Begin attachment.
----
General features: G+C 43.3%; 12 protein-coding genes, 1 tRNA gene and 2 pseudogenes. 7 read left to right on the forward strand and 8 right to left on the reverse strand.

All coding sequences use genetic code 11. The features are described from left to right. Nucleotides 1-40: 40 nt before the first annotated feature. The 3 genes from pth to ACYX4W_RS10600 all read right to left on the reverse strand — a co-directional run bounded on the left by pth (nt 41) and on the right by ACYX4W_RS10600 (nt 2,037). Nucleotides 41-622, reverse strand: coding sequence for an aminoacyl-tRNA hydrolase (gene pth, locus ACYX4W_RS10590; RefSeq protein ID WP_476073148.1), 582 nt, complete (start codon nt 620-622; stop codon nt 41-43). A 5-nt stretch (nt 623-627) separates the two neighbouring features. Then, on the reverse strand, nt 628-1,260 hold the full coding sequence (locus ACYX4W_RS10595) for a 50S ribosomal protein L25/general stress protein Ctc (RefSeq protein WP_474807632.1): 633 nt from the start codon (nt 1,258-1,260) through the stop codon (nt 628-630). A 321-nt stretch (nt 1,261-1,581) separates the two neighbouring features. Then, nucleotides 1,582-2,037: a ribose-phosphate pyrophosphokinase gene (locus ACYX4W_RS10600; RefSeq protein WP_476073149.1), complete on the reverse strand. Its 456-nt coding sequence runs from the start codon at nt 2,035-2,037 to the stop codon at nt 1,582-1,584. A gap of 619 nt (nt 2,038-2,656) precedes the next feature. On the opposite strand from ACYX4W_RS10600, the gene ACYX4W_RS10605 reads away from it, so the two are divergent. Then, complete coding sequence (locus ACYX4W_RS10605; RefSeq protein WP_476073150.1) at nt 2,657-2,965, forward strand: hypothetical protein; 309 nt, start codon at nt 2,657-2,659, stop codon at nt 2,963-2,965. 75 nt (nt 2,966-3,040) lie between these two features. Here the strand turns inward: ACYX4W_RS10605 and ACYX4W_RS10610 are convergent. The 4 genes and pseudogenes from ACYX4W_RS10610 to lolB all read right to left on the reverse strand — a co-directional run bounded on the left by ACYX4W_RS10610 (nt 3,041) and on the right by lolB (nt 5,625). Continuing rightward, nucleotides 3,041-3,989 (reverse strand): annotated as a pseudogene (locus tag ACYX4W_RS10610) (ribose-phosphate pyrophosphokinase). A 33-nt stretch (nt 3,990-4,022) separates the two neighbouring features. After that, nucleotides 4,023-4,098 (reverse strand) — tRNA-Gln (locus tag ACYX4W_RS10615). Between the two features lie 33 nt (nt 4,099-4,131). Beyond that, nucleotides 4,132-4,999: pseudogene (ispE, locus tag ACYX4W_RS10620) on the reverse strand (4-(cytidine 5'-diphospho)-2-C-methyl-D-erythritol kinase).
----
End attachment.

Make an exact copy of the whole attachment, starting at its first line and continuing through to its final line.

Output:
General features: G+C 43.3%; 12 protein-coding genes, 1 tRNA gene and 2 pseudogenes. 7 read left to right on the forward strand and 8 right to left on the reverse strand.

All coding sequences use genetic code 11. The features are described from left to right. Nucleotides 1-40: 40 nt before the first annotated feature. The 3 genes from pth to ACYX4W_RS10600 all read right to left on the reverse strand — a co-directional run bounded on the left by pth (nt 41) and on the right by ACYX4W_RS10600 (nt 2,037). Nucleotides 41-622, reverse strand: coding sequence for an aminoacyl-tRNA hydrolase (gene pth, locus ACYX4W_RS10590; RefSeq protein ID WP_476073148.1), 582 nt, complete (start codon nt 620-622; stop codon nt 41-43). A 5-nt stretch (nt 623-627) separates the two neighbouring features. Then, on the reverse strand, nt 628-1,260 hold the full coding sequence (locus ACYX4W_RS10595) for a 50S ribosomal protein L25/general stress protein Ctc (RefSeq protein WP_474807632.1): 633 nt from the start codon (nt 1,258-1,260) through the stop codon (nt 628-630). A 321-nt stretch (nt 1,261-1,581) separates the two neighbouring features. Then, nucleotides 1,582-2,037: a ribose-phosphate pyrophosphokinase gene (locus ACYX4W_RS10600; RefSeq protein WP_476073149.1), complete on the reverse strand. Its 456-nt coding sequence runs from the start codon at nt 2,035-2,037 to the stop codon at nt 1,582-1,584. A gap of 619 nt (nt 2,038-2,656) precedes the next feature. On the opposite strand from ACYX4W_RS10600, the gene ACYX4W_RS10605 reads away from it, so the two are divergent. Then, complete coding sequence (locus ACYX4W_RS10605; RefSeq protein WP_476073150.1) at nt 2,657-2,965, forward strand: hypothetical protein; 309 nt, start codon at nt 2,657-2,659, stop codon at nt 2,963-2,965. 75 nt (nt 2,966-3,040) lie between these two features. Here the strand turns inward: ACYX4W_RS10605 and ACYX4W_RS10610 are convergent. The 4 genes and pseudogenes from ACYX4W_RS10610 to lolB all read right to left on the reverse strand — a co-directional run bounded on the left by ACYX4W_RS10610 (nt 3,041) and on the right by lolB (nt 5,625). Continuing rightward, nucleotides 3,041-3,989 (reverse strand): annotated as a pseudogene (locus tag ACYX4W_RS10610) (ribose-phosphate pyrophosphokinase). A 33-nt stretch (nt 3,990-4,022) separates the two neighbouring features. After that, nucleotides 4,023-4,098 (reverse strand) — tRNA-Gln (locus tag ACYX4W_RS10615). Between the two features lie 33 nt (nt 4,099-4,131). Beyond that, nucleotides 4,132-4,999: pseudogene (ispE, locus tag ACYX4W_RS10620) on the reverse strand (4-(cytidine 5'-diphospho)-2-C-methyl-D-erythritol kinase).